Archive Lord of the Rings LCG

Published on June 5th, 2013 | by Nicole Jekich

First Impressions: Lord of the Rings LCG

From Weather Top to Khazadun, the Lord of the Rings LCG lets YOU join the Fellowship!

I first fell in the love with the richness of Middle Earth and the Lord of the Rings series through the movies, and I have since been gobbling up all licensed materials related to the franchise. Continuing my quest through Lord of the Ring-themed games, I recently participated in the popular Lord of the Rings LCG for the first time. Lembas bread, anyone? I heard this game takes a while.

For those new to card games, a Living Card Game or LCG is a card game business model that does away with the randomized booster pack and constant collection of new cards that Collectible Card Games or CCGs follow. LCGs start with a complete game known as a core set that allows players full access to the starting game. After the core set, expansions are released to improve, diversify and allow players to customize the base game with new challenges, characters and items. The Lord of the Rings LCG is made by Fantasy Flight: a company known for creating tons of LCGs based on numerous franchises and genres. This game currently has a handful of mini expansions that add onto the base set including The Halls of Kazad-dum, The Sons of Numenor and The Hobbit.

Lord of the Rings LCG

The Playthrough

I had heard that this game was complex and very, very difficult, so I enlisted the help of a couple veteran players. Kyle and Luke, both contributors to Across the Board Games, have played multiple scenarios  and created custom decks. The core set comes with pre-made decks, but most players create custom decks after becoming familiar with the various scenarios. A deck consists of 60 cards and 3 heroes. The three “heroes” start and serve as the main force of a player’s deck.  I was set up with a dwarf-heavy deck with Durin, Gloin and Aragorn as my 3 heroes. For my first adventure, we chose a beginner-friendly scenario with a 4/10 difficulty: to find Gollum and retrieve information about the One Ring. Time to begin!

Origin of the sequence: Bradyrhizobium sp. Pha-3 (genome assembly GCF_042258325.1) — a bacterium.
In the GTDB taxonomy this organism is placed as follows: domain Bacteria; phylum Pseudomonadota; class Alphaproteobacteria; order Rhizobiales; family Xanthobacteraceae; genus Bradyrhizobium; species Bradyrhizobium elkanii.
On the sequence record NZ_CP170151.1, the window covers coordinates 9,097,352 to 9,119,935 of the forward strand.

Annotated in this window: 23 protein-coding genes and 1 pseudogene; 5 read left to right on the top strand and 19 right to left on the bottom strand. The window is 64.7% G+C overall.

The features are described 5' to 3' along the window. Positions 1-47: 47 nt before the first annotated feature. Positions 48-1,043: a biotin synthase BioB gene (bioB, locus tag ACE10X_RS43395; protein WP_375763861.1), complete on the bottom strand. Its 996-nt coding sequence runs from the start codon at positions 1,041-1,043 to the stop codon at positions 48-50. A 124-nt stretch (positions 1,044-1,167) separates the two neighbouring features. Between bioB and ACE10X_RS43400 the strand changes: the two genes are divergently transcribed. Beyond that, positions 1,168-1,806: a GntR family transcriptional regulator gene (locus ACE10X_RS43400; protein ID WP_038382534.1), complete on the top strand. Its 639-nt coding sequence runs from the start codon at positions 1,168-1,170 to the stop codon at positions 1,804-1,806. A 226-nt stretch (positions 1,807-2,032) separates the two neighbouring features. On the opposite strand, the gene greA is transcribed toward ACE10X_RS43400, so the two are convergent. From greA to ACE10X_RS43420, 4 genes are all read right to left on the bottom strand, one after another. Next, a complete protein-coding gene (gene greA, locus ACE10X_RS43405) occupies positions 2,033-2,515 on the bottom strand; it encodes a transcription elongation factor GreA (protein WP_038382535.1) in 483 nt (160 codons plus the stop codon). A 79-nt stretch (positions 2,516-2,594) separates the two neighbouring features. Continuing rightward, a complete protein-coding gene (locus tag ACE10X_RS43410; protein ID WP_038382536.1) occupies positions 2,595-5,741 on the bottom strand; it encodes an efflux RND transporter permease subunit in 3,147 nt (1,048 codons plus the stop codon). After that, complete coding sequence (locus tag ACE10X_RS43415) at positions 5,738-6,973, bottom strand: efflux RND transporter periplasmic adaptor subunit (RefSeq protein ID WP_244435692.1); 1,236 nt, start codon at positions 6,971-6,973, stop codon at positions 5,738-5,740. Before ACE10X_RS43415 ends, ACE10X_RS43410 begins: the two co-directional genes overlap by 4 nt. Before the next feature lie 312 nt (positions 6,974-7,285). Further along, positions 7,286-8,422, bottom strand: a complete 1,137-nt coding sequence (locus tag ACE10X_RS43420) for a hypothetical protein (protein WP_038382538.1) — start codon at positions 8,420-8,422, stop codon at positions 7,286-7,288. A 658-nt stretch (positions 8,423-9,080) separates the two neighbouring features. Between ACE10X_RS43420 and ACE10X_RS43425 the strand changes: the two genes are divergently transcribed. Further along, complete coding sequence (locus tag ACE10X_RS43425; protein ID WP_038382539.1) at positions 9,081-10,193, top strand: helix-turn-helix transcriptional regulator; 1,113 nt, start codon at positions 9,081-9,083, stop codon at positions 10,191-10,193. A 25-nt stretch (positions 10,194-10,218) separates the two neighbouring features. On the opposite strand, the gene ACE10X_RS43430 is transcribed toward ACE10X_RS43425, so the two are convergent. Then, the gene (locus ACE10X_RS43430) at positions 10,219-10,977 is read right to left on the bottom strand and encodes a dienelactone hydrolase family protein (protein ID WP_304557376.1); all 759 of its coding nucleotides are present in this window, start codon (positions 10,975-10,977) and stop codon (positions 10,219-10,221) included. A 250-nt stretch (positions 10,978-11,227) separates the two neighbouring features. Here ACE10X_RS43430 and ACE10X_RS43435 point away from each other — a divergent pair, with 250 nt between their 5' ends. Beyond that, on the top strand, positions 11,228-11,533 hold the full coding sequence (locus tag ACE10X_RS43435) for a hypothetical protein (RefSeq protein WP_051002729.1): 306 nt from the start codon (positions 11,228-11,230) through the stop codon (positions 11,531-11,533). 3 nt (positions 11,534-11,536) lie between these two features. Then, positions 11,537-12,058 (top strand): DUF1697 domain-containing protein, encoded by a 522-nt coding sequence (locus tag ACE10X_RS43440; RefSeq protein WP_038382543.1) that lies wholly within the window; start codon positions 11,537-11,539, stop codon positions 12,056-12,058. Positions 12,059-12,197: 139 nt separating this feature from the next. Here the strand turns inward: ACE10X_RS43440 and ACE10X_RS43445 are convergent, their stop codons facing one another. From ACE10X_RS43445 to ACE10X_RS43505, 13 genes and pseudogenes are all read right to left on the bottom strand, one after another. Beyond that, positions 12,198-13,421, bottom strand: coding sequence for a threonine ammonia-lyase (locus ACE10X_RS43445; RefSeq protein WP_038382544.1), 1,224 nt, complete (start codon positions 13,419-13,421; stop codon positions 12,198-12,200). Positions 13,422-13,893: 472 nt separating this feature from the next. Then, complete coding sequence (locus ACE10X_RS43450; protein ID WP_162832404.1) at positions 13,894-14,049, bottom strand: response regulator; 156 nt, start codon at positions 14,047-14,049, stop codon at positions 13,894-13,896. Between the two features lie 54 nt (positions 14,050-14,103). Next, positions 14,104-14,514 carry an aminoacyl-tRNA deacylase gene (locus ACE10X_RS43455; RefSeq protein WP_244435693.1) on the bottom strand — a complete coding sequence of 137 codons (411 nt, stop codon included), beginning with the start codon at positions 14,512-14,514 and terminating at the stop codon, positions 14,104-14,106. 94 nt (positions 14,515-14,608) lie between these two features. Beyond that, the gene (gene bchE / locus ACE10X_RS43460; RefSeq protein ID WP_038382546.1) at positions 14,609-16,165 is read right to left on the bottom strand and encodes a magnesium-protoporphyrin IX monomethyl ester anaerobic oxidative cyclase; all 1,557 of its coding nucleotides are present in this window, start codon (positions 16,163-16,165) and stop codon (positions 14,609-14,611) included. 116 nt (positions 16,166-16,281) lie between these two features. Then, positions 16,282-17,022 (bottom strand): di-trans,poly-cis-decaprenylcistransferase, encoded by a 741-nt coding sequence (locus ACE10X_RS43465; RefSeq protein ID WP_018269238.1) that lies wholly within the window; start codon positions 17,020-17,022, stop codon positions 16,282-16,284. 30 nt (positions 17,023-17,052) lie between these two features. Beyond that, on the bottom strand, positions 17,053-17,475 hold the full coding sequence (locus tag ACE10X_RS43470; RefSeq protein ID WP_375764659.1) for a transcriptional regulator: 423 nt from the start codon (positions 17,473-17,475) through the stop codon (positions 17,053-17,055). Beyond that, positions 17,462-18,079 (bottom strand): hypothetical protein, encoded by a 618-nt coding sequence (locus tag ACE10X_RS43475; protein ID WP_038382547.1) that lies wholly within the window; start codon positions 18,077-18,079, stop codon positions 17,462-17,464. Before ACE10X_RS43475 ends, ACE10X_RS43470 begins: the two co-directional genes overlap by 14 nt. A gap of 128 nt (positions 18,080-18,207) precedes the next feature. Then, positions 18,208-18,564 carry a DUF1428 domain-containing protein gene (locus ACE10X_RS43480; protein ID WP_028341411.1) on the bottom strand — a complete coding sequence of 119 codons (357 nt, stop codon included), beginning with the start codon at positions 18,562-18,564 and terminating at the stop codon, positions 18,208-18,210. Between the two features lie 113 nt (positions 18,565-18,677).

The base set to the game takes place in between the stories of the Hobbit and the Lord of the Rings. Gollum is said to be located between the charming Misty Mountains and Mirkwood Forest. These places are both absolutely crawling with monsters! Thankfully, my army of dwarf allies create an awesome Leadership deck which draws monster aggression with my high threat count and soaks up attacks from enemies. We must complete three quests, which bring us closer to Gollum and to complete each quest we must survive the journey across Middle Earth. Players start with six cards in hand and use resource tokens to bring out more characters, equipment, blessings, etc to make the heroes more formidable along the journey. Once each player places cards, the next phase begins and cards are drawn from the encounter deck. The encounter deck contains all the challenges the team meets along the way. Monsters, unlucky events and hindrances are all possibilities that could pop up at any moment. After cards are revealed, players work as a team to defeat enemies and dedicate characters to completing the current quest.

Lord of the Rings LCG

As each turn passes, the game becomes more difficult as increased threat and overwhelming challenges can thwart the whole game. I noticed that my group of characters worked better at blocking large enemies while Kyle and his massive strike team attacked the monsters. Luke’s deck was mostly elves which are better suited for questing and healing wounded characters. I like the different roles each deck covered and made working as a team easier because we weren’t divided over responsibilities. I found that this game was like playing a more complicated cooperative game like Shadows Over Camelot, but the LCG gives more responsibility to individual players.